Eurozone unemployment levels are hitting new records whilst inflation is softening and with much of the continent mired in an economic depression hopes are running high that the European Central Bank (ECB) will cut interest rates. Even if it did, it would only be a symbolic gesture, but one that forex markets would pay close attention to.
A 25 basis point rate cut on its key refinancing rate to 0.5% from the ECB would have a minimal impact on the real economy, though it would make headlines given it would be the first reduction since July 2011. More importantly for the forex markets, it might signal that a more aggressive monetary stance is in the cards.
What will probably matter more than whether rates are cut or not is what ECB President Mario Draghi says at the press conference on Thursday morning in Europe. He may well seek to address market chatter about more aggressive monetary policy, but may not say what many market participants are clearly hoping for. So it could be rate cut combined with words to curb any enthusiasm on more imaginative forms of monetary policy.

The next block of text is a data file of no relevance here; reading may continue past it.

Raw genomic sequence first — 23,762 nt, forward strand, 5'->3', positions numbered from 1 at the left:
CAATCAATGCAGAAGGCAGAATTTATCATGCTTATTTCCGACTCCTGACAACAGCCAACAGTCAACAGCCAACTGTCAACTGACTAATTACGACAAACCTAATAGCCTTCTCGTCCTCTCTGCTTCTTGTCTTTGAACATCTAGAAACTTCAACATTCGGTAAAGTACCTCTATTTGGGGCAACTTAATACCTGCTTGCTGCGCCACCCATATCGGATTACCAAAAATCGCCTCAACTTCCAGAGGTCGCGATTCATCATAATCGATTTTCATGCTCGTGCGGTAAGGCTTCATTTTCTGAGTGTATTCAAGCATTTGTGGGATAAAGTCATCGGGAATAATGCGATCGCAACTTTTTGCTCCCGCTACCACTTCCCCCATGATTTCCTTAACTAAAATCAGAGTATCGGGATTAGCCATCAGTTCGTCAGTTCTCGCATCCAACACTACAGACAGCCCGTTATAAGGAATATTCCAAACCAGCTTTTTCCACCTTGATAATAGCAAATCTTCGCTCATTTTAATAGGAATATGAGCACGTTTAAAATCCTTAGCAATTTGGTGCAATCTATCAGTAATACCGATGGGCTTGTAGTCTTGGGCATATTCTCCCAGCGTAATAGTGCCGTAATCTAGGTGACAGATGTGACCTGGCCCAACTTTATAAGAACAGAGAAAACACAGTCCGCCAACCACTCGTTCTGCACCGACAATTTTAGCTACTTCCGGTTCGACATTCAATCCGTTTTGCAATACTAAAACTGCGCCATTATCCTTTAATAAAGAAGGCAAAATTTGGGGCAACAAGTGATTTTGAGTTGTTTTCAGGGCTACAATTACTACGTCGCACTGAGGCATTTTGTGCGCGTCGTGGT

Crucially the Consumer Price Inflation index in the Eurozone was 1.2% in April, the lowest in more than two years and is well below the ECB's 2% target. So there seems little reason to hold back on a rate cut or two even to contemplate more aggressive monetary policy, at least in the opinions of many market participants.
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Kill joy Germany
None of this is a dead certainty. Germany for one has been critical of the ECB with even calls to cancel it's very successful Outright Monetary Transactions program, which has been vital for driving down borrowing costs for peripheral Eurozone countries without ever being deployed.
Exploring more creative forms of monetary policy, such as quantitative easing, are not likely to be contemplated at this stage not least because it might be too difficult for Germany to swallow politically. Another issue is that the ECB has very conservative views on fiscal policy and there is a steady shift in Europe toward easing up on austerity programs. The ECB therefore may take the view that there is less need to rely so heavily on monetary policy.
The real problem in the Eurozone is the lack of demand and the fact that 'cheap money' is in many cases simply not reaching households or small businesses. As the ECB has often said, it is limited in what it can do to stimulate an economic recovery.
So given the EUR has been steady recently, a rate cut might be the best the forex markets can hope for. The ECB only tends to engage in extreme measures when under extreme duress, such as when the EUR is collapsing and peripheral government bond yields are soaring. That's not happening right now.
So market expectations might be set for disappointment and that could see EUR/USD make gains on the upside. It seems some traders are already contemplating such as outcome.